How should employers comply? Most importantly, employers must determine the accurate pay range and make sure recruiters get it right on every applicable job posting. Knowing the right range to post requires more than market data.
The New York City law, for example, requires posting the “lowest to the highest salary the employer in good faith believes at the time of the posting” it would pay for the job. So even determining the range requires thoughtful consideration.
Even more importantly, before posting ranges, employers need to view them through the eyes of their employees — some of whom may be seeing them for the first time. If incumbent employees ask questions about their placement in the ranges after seeing a job posting for a similar position on the internet, are their managers prepared to answer? Can managers answer what employees need to do to earn more? Or if there are race or gender pay disparities?
Remember, Pay Is Just the Beginning of Transparency
Pay scale transparency is just the tip of the spear when it comes to a changing regulatory and legal landscape involving greater transparency.
The Securities and Exchange Commission is actively considering recommendations to enhance disclosures regarding the diversity of board member nominees while requiring robust disclosures of human capital management.
On Wall Street, the Institutional Shareholder Services (ISS), which provides data analytics to investors around the world, proposed benchmark policy changes for 2022. Currently, ISS policy requires voting against companies in the Russell 3000 and S&P 1500 where there is no diversity on the company’s board. Proposed changes will expand this policy to apply to more companies.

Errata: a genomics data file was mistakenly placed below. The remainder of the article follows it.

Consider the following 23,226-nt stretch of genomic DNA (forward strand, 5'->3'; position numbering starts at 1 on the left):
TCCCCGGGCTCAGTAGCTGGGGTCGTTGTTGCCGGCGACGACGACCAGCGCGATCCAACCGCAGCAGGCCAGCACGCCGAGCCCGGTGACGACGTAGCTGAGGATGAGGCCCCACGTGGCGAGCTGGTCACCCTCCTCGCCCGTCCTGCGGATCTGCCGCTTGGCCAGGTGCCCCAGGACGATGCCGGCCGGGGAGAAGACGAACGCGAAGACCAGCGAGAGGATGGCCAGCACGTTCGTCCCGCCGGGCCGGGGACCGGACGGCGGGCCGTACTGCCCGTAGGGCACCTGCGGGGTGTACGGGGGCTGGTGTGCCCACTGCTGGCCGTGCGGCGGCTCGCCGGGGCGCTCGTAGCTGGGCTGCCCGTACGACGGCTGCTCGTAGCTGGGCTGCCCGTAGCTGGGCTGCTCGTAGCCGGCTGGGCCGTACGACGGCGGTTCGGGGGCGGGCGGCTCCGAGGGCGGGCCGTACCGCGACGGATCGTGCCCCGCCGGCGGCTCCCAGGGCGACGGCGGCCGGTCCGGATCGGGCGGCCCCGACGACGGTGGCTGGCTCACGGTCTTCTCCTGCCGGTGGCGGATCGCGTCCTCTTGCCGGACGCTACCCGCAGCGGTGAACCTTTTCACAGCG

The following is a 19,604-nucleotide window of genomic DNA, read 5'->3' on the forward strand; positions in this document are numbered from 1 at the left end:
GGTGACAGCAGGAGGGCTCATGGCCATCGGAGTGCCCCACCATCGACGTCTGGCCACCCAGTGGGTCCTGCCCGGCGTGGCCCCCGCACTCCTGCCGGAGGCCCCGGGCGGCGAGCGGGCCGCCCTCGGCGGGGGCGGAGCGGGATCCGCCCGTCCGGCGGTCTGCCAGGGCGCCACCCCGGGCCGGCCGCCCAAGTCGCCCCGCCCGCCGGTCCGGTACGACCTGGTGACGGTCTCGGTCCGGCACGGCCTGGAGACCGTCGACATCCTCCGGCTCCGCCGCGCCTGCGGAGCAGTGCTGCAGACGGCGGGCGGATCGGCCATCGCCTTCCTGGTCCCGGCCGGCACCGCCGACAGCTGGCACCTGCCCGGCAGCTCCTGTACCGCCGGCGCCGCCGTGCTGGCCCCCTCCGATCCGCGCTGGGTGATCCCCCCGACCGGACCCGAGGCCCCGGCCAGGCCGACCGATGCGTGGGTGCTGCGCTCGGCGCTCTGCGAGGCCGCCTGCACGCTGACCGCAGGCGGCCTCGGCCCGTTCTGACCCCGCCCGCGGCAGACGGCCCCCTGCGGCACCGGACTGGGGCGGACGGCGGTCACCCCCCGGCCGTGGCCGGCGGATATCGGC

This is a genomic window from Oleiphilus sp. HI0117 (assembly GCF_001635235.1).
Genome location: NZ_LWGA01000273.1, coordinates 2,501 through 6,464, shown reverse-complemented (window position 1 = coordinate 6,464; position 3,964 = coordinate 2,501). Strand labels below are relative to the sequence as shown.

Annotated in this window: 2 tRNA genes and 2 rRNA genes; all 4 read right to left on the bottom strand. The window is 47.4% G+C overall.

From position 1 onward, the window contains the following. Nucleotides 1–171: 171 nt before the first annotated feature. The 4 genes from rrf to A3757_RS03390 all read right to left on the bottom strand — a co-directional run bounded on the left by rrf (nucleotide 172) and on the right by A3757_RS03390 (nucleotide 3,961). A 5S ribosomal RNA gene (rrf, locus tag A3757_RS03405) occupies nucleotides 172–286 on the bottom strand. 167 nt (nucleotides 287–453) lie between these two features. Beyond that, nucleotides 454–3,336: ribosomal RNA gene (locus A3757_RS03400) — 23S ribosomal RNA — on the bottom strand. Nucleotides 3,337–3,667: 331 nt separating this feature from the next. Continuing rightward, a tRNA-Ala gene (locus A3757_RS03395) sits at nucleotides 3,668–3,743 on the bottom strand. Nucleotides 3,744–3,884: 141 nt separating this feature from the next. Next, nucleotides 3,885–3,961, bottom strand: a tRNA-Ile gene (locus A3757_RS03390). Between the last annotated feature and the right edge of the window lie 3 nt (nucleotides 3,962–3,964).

California employers must file their second annual pay report in March and Illinois employers are required to file a new equal pay report as soon as March.
And more shareholders are asking corporations to disclose gender and diversity data, often in the form of an EEO-1 Report.
To Start, Get Pay Right
So how should you meet the challenge of greater transparency?
Forward-thinking companies often start by getting pay equity right. But these goals are not achievable without an ambitious strategy to constantly measure and assess pay gaps, reform pay practices, and get starting pay right, every time and in real-time.
The risks of getting this wrong—especially during the Great Resignation—are enormous, given the direct link between pay transparency and employee retention. In the absence of having accurate ways of determining and reporting this information, companies will be at a competitive disadvantage and risk not staying in compliance.
Put another way: If a pay transparency strategy is not on your 2022 road map, it should be.
This article does not necessarily reflect the opinion of The Bureau of National Affairs, Inc., the publisher of Bloomberg Law and Bloomberg Tax, or its owners.
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Christine Hendrickson is the vice president of strategic initiatives at Syndio, which provides advanced technology solutions and expert advisers to assist employers with real-time pay and workplace equity. Before joining Syndio, she was a partner and co-chair of the pay equity group at Seyfarth Shaw LLP.